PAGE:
Your body will communicate a lot in counselling and hypnotherapy, from the moment you arrive to the moment you leave. But with online sessions the therapist will only be able to see your face and upper body on the screen – unless you sit far enough away. 

Trouble is, if you sit too far from the screen the therapist won’t be able to see subtle facial cues, such as a slight watering of the eyes when discussing emotive issues (these are the sort of things us therapists look for!).

However, in well over a hundred online sessions I’ve now done since March, this has proven not to be an issue. As long as I can see your face and upper body, that’s enough. 

The thing is that online hypnotherapy can be even more hypnotic than in-person sessions. By focusing on the screen your attention is narrowed down to sight and sound only, the sight of the therapist’s face and the sound of his or her voice.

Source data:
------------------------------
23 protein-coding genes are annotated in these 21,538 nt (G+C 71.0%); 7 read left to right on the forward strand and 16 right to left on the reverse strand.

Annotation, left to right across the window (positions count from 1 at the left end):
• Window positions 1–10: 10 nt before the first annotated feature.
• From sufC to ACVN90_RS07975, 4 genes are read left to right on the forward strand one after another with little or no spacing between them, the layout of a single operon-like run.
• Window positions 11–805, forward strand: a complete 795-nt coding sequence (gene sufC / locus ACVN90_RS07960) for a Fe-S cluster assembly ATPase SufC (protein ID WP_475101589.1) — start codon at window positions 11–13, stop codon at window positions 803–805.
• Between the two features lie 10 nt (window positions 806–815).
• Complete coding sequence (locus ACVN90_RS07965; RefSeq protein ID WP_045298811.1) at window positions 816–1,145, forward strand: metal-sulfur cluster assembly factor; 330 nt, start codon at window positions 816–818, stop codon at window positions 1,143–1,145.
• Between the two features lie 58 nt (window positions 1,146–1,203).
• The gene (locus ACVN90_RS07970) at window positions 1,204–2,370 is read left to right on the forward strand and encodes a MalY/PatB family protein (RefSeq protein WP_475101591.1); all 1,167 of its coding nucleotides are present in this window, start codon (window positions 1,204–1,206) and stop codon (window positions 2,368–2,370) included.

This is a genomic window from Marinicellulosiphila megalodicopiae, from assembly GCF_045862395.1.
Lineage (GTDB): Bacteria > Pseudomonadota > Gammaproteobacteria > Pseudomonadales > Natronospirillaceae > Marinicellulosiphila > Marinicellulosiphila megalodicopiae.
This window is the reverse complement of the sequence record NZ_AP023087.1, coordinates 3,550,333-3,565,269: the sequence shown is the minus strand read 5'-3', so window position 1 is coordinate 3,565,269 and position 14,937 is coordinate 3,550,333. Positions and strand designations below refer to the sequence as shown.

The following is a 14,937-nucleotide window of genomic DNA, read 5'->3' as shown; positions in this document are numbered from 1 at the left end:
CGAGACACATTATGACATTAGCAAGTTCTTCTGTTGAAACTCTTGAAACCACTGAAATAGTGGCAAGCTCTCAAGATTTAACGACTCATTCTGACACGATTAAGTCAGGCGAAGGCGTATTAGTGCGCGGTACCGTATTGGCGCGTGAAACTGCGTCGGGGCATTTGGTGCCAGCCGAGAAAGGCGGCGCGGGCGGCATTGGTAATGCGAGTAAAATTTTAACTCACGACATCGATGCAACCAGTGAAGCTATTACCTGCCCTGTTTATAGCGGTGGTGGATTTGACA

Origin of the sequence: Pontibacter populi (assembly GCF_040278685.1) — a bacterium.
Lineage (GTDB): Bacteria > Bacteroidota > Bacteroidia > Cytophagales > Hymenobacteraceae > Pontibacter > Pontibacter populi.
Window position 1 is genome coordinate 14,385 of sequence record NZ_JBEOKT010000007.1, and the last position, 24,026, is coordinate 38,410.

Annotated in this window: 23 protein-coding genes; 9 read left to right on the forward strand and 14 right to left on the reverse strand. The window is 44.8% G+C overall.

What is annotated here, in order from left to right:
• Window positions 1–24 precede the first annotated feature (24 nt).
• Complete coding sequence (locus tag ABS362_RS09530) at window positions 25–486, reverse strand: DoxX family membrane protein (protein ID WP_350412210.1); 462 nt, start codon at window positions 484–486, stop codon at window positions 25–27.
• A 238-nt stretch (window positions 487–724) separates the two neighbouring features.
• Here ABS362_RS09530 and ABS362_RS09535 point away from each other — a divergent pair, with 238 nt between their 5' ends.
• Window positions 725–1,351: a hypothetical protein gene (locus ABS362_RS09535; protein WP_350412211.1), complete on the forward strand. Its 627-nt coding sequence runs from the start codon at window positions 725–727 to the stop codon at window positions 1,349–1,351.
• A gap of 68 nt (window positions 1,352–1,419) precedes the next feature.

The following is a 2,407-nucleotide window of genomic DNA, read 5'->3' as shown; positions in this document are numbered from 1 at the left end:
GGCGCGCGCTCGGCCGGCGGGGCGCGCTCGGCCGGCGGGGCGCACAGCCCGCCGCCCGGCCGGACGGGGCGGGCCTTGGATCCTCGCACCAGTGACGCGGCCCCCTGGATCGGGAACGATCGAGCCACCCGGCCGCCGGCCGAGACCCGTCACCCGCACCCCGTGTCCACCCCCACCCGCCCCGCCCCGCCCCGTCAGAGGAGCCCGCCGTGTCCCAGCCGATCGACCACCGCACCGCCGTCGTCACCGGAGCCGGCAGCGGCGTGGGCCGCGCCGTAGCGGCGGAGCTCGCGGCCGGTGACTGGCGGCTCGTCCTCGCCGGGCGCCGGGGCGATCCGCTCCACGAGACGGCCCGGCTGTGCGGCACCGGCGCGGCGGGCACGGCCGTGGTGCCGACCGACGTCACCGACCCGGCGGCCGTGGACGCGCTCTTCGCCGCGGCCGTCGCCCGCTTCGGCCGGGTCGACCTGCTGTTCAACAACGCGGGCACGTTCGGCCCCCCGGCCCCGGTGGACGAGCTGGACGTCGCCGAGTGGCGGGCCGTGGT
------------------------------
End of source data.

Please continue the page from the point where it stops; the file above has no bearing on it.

And a ‘narrowing of focus of attention’ is one of the definitions of hypnosis. This is why I believe all counsellors and psychotherapists need to be aware of how easy and natural it is for clients to go into trance – especially online!  

2. No physical touch

During in-person sessions it is quite common for a hypnotherapist or NLP practitioner to use physical anchoring, such as touching you on the arm, shoulder or hand at certain times to reinforce good feelings. This is obviously not possible in online hypnotherapy. 

However, in online sessions you can be instructed by the therapist how to do this yourself so that you can trigger good feelings whenever you need to feel better. Most of the time physical touch is not needed, anyway. 

3. Technical issues